LH: Speaking of prostitutes, the subject I have the most books on is sharks. (Okay, there was no correlation, it just sounded funny.) I love sharks – they terrify me. In an awesome way. I have three dozen picture books. And my favorite non-fiction book on sharks is Close to Shore by Michael Capuzzo, about the shark attacks on the Jersey Shore. That’s the Jersey Shore, the location, not the reality show – no such luck. I don’t really have a favorite fiction book on the subject – don’t get me started on how awful Jaws is – but Beat the Reaper certainly gets a nod for “Most Awkward Sex Scene Involving a Shark Tank.” Possibly also “Only Sex Scene Involving a Shark Tank.”

RJS: Awww yeah, that’s a great book. Is there a “F#$% Yeah, Beat the Reaper” tumblr? I feel like there should be. After a quick perusal of my bookshelves, I’m noticing a ton of books about books. Meta-books, if you will. Anne Fadiman’s Ex Libris and Jack Murnighan’s Beowulf on the Beach being my reigning favorites. Do books about books ring your bells too?

LH: Oh em gee, yes! A Gentle Madness by Nicholas Basbanes is the most remarkable book I’ve read on the subject – the piece on the book kleptomaniac is amazing. Unpacking My Library is a cute little glimpse of the shelves of lots of cool writers. A History of Reading by Alberto Manguel is great, and my favorite picture book about books is It’s a Book by Lane Smith.

RJS: It’s a Book is so superduperfantastic, and it’s great fun to stand in a bookstore and watch an adult flip through it with a child, then arrive at “It’s a book, jackass!” If I can teach my 8-month-old nephew to say that (just as soon as he, you know, actually starts talking), my life will be complete. But back to the subject at hand! I also love novels in which books figure large. Like The Shadow of the Wind. There’s a favorite. Tell me, oh Demon Bookseller of Fleet Street, what else should I add to that list?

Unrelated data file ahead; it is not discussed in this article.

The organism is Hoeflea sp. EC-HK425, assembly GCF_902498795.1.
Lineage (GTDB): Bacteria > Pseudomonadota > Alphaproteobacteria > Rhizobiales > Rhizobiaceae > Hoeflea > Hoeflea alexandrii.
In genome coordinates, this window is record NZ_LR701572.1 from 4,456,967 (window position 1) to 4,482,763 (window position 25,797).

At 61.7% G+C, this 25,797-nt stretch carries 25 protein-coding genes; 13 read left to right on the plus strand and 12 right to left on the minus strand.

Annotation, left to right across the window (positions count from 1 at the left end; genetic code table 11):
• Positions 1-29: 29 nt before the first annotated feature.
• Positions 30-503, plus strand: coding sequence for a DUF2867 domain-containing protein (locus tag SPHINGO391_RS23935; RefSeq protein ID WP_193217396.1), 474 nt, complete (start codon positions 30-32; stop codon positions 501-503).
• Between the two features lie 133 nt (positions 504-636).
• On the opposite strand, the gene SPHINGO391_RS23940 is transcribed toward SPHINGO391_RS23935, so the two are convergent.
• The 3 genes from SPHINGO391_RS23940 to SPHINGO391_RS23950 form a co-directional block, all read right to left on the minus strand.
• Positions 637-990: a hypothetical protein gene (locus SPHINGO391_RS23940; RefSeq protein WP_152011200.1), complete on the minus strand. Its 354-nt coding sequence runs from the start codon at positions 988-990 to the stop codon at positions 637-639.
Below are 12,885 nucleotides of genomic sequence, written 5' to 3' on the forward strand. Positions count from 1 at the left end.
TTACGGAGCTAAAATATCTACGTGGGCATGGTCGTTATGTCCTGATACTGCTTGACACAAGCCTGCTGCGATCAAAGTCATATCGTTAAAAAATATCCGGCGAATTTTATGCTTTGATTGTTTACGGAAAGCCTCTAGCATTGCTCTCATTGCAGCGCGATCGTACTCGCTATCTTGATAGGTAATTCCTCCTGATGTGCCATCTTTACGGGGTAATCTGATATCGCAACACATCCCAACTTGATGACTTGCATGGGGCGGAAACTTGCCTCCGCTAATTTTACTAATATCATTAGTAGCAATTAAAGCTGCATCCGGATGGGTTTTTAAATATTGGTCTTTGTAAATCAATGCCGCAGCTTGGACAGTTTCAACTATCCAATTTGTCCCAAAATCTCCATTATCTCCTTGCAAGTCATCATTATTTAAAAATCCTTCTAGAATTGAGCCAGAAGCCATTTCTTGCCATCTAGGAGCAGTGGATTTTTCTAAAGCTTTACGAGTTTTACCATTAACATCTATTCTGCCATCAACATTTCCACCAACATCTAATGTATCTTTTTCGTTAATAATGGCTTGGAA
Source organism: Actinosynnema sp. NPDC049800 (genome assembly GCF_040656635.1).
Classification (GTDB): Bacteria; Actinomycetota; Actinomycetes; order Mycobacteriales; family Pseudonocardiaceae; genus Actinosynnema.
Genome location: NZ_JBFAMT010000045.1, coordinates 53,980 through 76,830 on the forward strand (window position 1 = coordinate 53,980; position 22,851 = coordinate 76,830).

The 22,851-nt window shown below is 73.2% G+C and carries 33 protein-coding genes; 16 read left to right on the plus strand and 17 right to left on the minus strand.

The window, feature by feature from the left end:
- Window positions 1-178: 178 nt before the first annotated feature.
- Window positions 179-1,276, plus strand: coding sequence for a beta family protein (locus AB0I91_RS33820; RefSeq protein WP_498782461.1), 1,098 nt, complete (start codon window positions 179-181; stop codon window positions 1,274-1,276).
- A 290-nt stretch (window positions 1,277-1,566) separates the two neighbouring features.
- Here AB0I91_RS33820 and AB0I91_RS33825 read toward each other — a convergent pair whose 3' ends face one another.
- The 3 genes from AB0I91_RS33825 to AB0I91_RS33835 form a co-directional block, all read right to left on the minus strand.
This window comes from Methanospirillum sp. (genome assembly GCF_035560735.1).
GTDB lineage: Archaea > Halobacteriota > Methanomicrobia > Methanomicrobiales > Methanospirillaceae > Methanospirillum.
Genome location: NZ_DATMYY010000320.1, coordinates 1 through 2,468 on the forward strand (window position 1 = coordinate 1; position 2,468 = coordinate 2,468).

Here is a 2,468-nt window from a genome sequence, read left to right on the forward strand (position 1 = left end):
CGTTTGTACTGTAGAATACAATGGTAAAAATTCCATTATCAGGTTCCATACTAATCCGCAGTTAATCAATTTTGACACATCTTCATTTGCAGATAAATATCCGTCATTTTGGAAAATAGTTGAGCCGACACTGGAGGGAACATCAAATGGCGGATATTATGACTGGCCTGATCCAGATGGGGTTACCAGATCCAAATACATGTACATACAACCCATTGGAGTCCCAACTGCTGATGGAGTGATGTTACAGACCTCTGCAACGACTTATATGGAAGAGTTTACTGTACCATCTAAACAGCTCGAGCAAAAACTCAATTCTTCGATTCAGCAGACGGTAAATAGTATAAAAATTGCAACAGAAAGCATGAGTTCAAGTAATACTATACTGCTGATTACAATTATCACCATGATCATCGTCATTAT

LH: Holy cats – Among Others is a MUST if you like to read about books within books. It’s an epic nerdpurr, for sure. The City of Dreaming Books is fun crazy-craziness, (written by the man who wrote The 13 ½ Lives of Captain Bluebear, one of the weirdest books ever) and Fly By Night is a delightful children’s novel about a world where reading is banned. Let’s see, other subjects I have tons of books about: Agatha Christie, Lizzie Borden, rats, bats…anything else you want to add?

RJS: I don’t think so. Turns out I have more individual books about kooky subjects (boy, do I love me some single-subject narrative nonfiction) than I do ongoing collections. Might have to pick a crazy topic to read up on this summer. I’d ask you for recommendations, but I’m a little afraid…

LH: Believe it or not, The Toothpick by Henry Petroski is a really interesting read. He manages to make the toothpick fascinating. I also love Color: A Natural History of the Palette by Victoria Finlay, and Limeys: The Conquest of Scurvy by David Harvey. And speaking of diseases, I LOVE a good pandemic. I have tons of books about plagues. But maybe that’s more a discussion for a genre kryptonite post. And with a mental health professional.

RJS: “Doctor’s notes, May TK, 2012. Ms. Hardy displays at least three of the diagnostic criteria for chronic, incurable booksanity….the outlook couldn’t be better.”

Spill it readers: you’ve got a lovely bunch of…what kind of books?